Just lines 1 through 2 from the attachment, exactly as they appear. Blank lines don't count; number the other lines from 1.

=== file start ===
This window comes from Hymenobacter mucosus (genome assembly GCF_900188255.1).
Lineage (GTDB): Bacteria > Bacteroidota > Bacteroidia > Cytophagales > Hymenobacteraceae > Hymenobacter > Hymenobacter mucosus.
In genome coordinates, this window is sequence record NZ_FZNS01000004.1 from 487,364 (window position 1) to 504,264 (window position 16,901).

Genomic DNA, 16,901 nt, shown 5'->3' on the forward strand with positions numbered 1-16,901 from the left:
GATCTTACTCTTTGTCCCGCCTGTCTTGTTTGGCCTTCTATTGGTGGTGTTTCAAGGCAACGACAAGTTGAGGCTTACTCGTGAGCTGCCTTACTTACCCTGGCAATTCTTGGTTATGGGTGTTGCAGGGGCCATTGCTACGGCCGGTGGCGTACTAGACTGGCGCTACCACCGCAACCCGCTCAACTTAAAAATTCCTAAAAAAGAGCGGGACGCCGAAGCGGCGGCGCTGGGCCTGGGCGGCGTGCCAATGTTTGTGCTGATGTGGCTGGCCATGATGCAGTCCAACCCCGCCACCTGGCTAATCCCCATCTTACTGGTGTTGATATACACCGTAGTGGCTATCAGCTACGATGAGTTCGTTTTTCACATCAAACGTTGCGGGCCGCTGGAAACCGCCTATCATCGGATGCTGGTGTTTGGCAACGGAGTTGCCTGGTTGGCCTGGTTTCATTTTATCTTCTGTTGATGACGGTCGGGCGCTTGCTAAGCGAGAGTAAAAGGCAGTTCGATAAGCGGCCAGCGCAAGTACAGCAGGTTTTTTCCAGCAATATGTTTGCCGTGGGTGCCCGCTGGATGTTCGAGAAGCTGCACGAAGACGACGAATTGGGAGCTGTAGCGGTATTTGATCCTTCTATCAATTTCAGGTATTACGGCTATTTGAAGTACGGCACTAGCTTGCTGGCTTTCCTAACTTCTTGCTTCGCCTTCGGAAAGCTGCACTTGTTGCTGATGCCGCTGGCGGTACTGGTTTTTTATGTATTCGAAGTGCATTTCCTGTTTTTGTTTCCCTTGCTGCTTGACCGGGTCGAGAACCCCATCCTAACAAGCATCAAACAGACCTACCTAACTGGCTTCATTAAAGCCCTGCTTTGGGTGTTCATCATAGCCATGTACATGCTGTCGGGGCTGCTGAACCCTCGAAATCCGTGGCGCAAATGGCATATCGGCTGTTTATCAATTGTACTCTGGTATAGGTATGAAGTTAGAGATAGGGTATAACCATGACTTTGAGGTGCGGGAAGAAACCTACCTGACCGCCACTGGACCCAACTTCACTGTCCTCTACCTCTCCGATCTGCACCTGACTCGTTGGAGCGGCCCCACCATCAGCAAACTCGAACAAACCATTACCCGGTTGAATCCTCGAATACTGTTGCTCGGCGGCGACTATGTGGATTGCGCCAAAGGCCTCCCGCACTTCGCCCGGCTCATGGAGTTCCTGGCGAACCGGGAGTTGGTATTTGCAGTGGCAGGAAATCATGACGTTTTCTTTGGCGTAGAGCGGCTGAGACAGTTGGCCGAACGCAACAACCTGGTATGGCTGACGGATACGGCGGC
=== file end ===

This window comes from Hymenobacter mucosus (genome assembly GCF_900188255.1).
Lineage (GTDB): Bacteria > Bacteroidota > Bacteroidia > Cytophagales > Hymenobacteraceae > Hymenobacter > Hymenobacter mucosus.